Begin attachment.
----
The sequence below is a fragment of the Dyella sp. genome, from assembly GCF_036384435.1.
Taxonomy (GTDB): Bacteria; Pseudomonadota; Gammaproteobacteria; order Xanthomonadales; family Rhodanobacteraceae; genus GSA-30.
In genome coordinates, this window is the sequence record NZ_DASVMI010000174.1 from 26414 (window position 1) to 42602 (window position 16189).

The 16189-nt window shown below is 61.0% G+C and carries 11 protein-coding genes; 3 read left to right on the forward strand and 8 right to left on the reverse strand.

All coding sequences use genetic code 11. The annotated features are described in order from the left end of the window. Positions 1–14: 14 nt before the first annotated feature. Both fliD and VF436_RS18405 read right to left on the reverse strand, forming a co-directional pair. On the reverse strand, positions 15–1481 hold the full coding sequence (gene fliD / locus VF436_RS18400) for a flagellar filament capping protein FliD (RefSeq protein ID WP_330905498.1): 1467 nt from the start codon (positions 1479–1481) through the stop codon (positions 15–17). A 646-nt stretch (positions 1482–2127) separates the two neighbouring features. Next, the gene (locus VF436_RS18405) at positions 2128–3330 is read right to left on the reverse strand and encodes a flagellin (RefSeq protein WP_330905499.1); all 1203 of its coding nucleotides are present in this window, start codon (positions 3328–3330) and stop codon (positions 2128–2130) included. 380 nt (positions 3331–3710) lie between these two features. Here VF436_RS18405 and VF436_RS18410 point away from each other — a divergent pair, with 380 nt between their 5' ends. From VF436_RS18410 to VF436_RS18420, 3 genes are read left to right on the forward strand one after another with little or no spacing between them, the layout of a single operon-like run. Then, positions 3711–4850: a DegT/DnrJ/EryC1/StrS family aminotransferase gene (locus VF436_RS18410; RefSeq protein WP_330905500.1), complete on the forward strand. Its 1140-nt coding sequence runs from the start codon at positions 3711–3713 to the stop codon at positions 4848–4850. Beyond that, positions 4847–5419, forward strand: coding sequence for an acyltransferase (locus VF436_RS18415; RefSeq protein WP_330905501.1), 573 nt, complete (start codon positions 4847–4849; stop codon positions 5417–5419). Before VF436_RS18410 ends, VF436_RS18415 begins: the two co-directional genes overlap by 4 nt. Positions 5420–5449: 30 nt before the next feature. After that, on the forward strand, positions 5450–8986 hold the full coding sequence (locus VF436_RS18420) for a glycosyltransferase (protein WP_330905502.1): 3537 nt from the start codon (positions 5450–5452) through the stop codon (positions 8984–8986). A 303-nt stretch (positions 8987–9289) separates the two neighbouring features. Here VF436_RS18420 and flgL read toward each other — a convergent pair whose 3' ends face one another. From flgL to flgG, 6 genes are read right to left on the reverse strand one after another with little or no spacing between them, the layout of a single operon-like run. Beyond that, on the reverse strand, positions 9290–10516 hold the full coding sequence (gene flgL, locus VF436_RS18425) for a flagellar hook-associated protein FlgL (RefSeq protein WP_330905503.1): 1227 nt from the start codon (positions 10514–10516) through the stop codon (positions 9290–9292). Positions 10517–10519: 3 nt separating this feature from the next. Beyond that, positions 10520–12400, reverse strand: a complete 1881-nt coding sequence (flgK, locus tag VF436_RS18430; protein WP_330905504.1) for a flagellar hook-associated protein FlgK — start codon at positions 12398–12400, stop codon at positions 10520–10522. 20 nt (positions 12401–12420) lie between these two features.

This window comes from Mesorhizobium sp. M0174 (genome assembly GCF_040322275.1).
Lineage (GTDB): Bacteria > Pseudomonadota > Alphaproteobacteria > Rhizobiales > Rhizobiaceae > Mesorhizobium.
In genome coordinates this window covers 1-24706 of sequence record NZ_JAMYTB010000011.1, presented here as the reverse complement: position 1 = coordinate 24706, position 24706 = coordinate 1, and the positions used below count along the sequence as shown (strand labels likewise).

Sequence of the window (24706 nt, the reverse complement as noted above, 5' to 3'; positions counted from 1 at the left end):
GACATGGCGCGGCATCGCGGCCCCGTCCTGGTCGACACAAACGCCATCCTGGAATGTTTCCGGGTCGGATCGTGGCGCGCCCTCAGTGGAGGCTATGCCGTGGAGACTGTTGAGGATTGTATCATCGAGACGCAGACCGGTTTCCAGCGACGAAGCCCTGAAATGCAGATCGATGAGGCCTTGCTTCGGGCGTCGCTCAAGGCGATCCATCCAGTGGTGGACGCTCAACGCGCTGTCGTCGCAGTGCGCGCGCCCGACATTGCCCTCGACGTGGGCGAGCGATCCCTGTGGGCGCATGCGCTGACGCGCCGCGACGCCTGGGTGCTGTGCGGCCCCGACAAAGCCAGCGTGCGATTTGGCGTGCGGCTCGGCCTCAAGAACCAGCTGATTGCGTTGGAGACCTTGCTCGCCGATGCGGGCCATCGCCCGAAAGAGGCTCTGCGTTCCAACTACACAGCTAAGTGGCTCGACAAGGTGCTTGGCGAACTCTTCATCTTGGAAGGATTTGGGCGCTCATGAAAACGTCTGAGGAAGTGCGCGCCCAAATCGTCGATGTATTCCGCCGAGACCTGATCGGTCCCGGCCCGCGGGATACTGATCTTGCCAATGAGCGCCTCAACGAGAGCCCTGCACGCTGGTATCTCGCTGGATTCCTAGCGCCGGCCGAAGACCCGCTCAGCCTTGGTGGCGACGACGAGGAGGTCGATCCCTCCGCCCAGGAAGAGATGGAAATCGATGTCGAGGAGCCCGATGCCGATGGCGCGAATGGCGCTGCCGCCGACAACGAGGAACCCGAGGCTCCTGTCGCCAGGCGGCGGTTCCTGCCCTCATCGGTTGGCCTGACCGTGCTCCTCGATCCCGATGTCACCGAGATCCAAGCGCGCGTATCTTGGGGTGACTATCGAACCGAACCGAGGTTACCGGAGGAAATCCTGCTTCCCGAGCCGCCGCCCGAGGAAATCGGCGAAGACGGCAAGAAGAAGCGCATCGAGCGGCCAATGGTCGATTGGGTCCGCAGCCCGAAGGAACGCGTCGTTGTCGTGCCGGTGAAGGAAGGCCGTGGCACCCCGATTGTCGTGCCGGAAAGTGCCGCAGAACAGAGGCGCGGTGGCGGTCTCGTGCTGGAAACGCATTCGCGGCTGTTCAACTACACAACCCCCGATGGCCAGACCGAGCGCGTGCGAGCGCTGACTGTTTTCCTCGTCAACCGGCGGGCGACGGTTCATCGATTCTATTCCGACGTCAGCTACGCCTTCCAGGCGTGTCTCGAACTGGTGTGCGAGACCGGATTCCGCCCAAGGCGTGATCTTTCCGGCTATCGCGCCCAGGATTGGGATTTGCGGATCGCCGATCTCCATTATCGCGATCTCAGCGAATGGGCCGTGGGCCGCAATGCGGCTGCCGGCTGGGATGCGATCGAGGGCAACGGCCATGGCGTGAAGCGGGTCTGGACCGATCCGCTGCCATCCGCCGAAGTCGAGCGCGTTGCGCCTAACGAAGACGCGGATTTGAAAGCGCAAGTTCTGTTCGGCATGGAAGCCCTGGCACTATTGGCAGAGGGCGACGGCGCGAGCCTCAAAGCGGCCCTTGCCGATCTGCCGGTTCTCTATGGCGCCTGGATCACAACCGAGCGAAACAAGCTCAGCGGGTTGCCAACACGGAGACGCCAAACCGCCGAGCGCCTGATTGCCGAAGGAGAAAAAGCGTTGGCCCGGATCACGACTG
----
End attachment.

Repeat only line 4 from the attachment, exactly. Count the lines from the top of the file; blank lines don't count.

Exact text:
The 16189-nt window shown below is 61.0% G+C and carries 11 protein-coding genes; 3 read left to right on the forward strand and 8 right to left on the reverse strand.